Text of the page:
Feathers aren’t just for flying. . . In this scrapbook-like nonfiction picture book, Stewart introduces sixteen types of birds and compares their feathers to everyday objects teaching readers just how practical their feathers can be.
Mentor Text: Writer’s Craft: Before sharing Feathers: Not Just for Flying as a mentor text, read aloud the author’s note. In it, Stewart shares how she researches for her books and develops the concepts that make her books more engaging. Encourage students to use Feathers: Not Just for Flying as a model text when they are researching and writing their own informational texts. Consider both the scrap-book and the comparison models as possible mentors for students.
A great informational text about the honey bee, the planet’s greatest pollinator and one of nature’s most important creatures.
Mentor Text: Nonfiction Picture Book/Comparing Information: Read aloud Flight of the Honey Bee(a Maryland Black Eyed Susan nominee) and discuss the role of a honey bee on our planet. Instead of fearing bees, we should do what we can to save them as they are in danger of dying out. Pair the book with the article, “The Plight of the Honeybee” in National Geographic for students to compare information.
Buzz and Fly Guy learn about space in the next installment of this hybrid fiction and nonfiction. This time Buzz and his friend go to the space museum.
Mentor Text: Writer’s Workshop: Share Fly Guy Presents: Space using an ELMO or another projection device. Enlarge the pictures for all to see and discuss how the author takes elements of both fiction and nonfiction to write an interesting story. Use the book as a model text in writer’s workshop where students may be writing informational pieces; perhaps they want to write in the style of Tedd Arnold instead.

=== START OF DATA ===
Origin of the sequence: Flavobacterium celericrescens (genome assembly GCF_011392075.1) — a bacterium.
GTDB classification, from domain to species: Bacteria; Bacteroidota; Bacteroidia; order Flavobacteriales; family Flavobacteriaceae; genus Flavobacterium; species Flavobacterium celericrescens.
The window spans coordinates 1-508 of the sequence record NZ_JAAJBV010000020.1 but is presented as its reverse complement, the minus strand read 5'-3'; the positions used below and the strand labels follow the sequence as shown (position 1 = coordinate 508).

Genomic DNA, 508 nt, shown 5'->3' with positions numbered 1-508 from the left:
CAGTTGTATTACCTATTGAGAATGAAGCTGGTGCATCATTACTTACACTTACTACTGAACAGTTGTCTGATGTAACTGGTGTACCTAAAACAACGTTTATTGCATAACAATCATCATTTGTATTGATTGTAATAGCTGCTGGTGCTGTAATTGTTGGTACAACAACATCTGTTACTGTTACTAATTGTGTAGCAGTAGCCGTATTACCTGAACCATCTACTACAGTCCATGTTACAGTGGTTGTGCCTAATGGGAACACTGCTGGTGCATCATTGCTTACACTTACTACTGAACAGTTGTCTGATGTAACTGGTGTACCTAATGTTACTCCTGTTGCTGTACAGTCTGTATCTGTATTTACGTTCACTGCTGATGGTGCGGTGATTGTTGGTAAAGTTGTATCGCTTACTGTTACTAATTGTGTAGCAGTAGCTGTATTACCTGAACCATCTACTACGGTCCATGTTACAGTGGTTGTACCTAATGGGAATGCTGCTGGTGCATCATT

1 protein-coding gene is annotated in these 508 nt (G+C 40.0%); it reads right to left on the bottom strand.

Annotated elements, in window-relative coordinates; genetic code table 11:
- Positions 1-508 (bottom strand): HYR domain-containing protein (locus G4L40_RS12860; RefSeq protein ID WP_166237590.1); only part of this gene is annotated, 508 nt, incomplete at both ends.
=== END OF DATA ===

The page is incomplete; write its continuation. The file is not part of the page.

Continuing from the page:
The story of “one tiny turtle” and her life cycle in the ocean. The author uses a technique to tell a narrative story, but shares information in a non-traditional way.
Nonfiction Features/Sensory Details: Read aloud One Tiny Turtle and ask students what they notice about the features the author uses. Discuss the differences between the two text types. How does the author’s technique help us to understand the life cycle of Loggerhead turtles? This would also serve as a great mentor text for sensory details in writing. How does the author use sensory details to enhance the story? Could you borrow this technique from the author?
This is a fantastic picture book about seahorses filled with information and written in beautiful language. The author uses similes and makes language choices that bring this informational book to life.
Writer’s Workshop/Six Traits of Writing/Word Choice: Read aloud Seahorses and ask students what they notice about the language. Compare this book to an encyclopedia article about seahorses. What do students notice about word choice and voice in both? Which do they prefer? Have students work on developing their word choice and voice when writing informational texts.